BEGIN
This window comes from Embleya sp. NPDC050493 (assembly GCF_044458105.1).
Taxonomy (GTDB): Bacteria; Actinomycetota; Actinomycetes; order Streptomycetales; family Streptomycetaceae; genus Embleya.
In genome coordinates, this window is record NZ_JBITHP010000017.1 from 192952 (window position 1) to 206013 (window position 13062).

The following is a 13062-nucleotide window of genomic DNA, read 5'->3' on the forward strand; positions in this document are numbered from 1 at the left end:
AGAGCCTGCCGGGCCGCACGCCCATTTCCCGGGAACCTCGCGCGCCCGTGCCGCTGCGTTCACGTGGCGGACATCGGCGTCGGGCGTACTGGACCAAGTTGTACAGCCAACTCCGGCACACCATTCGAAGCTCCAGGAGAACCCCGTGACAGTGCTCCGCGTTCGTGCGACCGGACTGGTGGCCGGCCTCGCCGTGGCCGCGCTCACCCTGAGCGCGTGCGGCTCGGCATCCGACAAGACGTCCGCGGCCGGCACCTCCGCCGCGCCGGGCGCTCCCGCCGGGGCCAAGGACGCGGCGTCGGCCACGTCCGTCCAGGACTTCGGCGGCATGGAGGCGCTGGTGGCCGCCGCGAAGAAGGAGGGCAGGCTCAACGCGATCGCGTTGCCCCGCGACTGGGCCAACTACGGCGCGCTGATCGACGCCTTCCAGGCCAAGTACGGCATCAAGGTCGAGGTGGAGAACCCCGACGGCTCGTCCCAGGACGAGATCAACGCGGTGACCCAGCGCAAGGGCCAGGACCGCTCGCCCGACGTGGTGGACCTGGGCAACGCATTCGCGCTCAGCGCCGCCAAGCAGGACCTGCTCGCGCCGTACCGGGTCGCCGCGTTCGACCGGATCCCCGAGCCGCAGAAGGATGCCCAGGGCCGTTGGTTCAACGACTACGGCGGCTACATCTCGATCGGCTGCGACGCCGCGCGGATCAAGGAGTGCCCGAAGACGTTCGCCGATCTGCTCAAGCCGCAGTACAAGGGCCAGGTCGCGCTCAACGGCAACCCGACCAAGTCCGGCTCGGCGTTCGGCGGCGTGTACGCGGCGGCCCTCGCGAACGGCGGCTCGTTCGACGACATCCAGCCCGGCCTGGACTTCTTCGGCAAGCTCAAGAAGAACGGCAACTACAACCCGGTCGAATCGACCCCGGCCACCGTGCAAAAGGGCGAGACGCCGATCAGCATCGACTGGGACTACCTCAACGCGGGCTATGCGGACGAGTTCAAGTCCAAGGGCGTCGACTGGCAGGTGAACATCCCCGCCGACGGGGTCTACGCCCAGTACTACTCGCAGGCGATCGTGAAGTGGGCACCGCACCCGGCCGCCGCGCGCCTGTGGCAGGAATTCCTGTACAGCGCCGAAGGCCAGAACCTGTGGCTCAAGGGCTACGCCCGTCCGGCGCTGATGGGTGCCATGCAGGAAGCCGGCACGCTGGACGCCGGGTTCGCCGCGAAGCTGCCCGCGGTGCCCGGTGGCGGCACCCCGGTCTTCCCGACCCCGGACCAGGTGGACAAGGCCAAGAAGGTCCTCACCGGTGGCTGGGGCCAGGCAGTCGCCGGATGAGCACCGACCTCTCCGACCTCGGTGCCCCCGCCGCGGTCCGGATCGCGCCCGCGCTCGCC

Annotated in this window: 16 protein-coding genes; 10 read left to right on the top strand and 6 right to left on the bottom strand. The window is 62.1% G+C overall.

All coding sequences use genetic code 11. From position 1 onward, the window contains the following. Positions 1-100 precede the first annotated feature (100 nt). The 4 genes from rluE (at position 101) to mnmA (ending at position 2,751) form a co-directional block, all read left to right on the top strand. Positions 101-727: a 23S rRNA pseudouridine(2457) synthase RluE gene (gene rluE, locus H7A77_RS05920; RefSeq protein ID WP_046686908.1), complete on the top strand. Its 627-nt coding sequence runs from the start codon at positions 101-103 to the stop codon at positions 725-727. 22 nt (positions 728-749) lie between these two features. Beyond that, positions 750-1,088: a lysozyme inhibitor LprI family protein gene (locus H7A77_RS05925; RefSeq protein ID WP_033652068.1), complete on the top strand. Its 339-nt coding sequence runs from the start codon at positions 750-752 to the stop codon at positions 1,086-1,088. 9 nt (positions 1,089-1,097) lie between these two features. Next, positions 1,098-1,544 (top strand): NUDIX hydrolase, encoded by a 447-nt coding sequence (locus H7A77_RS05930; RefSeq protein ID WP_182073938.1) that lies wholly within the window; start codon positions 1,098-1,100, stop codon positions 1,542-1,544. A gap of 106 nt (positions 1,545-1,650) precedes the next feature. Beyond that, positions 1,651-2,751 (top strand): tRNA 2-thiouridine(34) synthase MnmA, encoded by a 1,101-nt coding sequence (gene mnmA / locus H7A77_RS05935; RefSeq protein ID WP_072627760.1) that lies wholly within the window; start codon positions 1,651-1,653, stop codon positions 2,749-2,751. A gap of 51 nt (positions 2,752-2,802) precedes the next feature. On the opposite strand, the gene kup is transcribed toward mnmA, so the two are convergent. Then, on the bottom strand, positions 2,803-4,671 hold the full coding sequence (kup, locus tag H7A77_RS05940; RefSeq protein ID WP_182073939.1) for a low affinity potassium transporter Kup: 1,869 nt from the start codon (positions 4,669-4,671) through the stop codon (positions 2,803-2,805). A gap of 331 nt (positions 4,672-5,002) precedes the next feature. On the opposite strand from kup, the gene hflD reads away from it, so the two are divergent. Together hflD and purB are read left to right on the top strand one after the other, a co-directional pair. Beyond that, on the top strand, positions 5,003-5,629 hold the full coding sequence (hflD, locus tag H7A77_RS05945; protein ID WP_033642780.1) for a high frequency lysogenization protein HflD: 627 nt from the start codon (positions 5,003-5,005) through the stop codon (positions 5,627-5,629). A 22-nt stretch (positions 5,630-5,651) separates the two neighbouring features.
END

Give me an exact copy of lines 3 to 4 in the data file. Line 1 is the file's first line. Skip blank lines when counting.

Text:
In genome coordinates, this window is record NZ_JBITHP010000017.1 from 192952 (window position 1) to 206013 (window position 13062).

The following is a 13062-nucleotide window of genomic DNA, read 5'->3' on the forward strand; positions in this document are numbered from 1 at the left end: